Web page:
You’d be forgiven if you thought you’d heard actor and filmmaker Dean Cain talk about this topic before — the unforgiving and damaging effects of cancel culture on our society. In fact, I’ve written about it a couple times: first, when he reached out to a fellow actor who thought he had to bow down to that culture mob juggernaut before it could cancel him. Then he stopped a troll in his tracks who tried to cancel Cain himself. And my colleague Alex Parker chronicled another instance when he’s broached the subject. (SEE: 2019’s “WATCH: Dean Cain Rips ‘Ridiculous,’ Boycottin’ Hollywood, Agrees with Me; & Maybe We’ll Get a Coke.“)
But in a new opinion piece published by the Washington Examiner, Cain speaks not as an actor or just another celebrity whose thinks you’re lucky to be graced with their latest, brilliant opinion, but as a member of law enforcement. He also happens to be a reserve police officer with the St. Anthony, Idaho, police department.
Cpl. Anderson supporting local area law enforcement as St. Anthony PD swears in Reserve Officer Dean Cain who played Superman in the TV series Lois & Clark: The New Adventures of Superman. #BackTheBlue pic.twitter.com/AT9avH1vtE
— Idaho State Police (@ISPeasternIdaho) June 19, 2018
His bio also includes that he’s a sheriff’s deputy in Frederick County, Virginia. And just this year, he’s made sure to back up his words with action, spending time letting his fellow men in blue know he’s got their back — especially at a time when Black Lives Matter and other leftist groups call to “Defund the Police.” Back in July, he also spoke to the Daily Caller about how harmful the defunding efforts have been for both New York City and Minneapolis.
In the Examiner op-ed, entitled “Cancel the cancel culture and start listening,” Cain keys in on what makes canceling those whom we might disagree the most damaging: (emphasis added)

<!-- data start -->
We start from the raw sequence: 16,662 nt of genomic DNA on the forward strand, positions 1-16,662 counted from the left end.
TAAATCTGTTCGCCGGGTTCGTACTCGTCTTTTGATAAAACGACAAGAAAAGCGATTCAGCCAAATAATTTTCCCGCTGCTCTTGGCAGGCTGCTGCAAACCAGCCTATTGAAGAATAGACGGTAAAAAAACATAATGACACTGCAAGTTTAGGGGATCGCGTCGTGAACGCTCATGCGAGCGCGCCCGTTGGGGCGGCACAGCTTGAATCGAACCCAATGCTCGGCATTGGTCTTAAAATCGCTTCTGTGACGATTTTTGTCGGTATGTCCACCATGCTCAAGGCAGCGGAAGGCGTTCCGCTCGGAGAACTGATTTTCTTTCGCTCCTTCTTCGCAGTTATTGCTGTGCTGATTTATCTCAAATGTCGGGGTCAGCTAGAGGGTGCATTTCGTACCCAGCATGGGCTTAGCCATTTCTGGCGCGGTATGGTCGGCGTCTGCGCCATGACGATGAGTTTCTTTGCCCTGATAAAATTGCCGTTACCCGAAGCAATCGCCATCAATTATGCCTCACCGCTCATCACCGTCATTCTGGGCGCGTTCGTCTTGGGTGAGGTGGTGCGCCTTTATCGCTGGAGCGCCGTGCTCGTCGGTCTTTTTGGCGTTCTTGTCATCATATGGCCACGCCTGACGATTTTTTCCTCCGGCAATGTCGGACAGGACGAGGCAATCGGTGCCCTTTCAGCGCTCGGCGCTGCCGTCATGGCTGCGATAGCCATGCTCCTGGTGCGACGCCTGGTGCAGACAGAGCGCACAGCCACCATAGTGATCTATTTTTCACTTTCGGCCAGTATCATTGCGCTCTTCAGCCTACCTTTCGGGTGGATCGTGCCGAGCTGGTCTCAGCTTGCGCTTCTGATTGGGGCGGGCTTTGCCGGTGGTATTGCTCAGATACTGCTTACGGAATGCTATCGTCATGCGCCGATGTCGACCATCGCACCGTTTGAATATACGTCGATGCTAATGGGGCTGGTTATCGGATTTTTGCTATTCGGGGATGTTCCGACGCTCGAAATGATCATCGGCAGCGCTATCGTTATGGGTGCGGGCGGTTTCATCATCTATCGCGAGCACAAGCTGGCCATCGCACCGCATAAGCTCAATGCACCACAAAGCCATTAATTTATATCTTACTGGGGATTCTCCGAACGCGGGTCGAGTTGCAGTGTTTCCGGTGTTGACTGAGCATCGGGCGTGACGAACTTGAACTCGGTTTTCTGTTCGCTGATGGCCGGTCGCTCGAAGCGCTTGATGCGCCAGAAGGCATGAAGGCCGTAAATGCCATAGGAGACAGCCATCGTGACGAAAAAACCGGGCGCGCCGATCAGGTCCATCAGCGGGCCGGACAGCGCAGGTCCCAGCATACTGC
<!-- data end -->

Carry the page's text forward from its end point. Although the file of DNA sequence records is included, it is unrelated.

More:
People need to understand both sides. Don’t shut someone down for not agreeing with you, especially if you haven’t taken the time to get the full context of what the other person is saying. Let’s fix the problems by understanding them. Canceling a program, or defunding the police, will not solve anything.
We are fortunate enough to live in one of the freest societies in the world. We are afforded luxuries that other countries dream of. Every person has a right to voice his or her opinion, to be heard, and to protest peacefully. But cancel culture threatens the freedoms we celebrate.
Part of the issue he’s tackling in this article is the attempt by the Left to ‘cancel’ Fox News’ Tucker Carlson for talking about the Kenosha, Wisconsin, riots and Kyle Rittenhouse’s actions during them in August. Cain explains that “[w]hen law enforcement leaves a void, tragedies happen. I’ve heard far too many stories from my fellow officers.”
Later, he writes:
Carlson wasn’t praising vigilante justice, as some have incorrectly charged. He never glorified the actions of Rittenhouse. He asked why anyone was surprised this happened. That is a very important issue that we must address.
Instead, the Twitter mob took over, and half of that deeply polarized universe called for Carlson’s show to be canceled based on a bad-faith representation of his words.
And quite correctly, Cain asks what good that would do. Read the whole piece. And take Officer Cain’s message — to listen before you judge — to heart.
Our country deserves at least that much.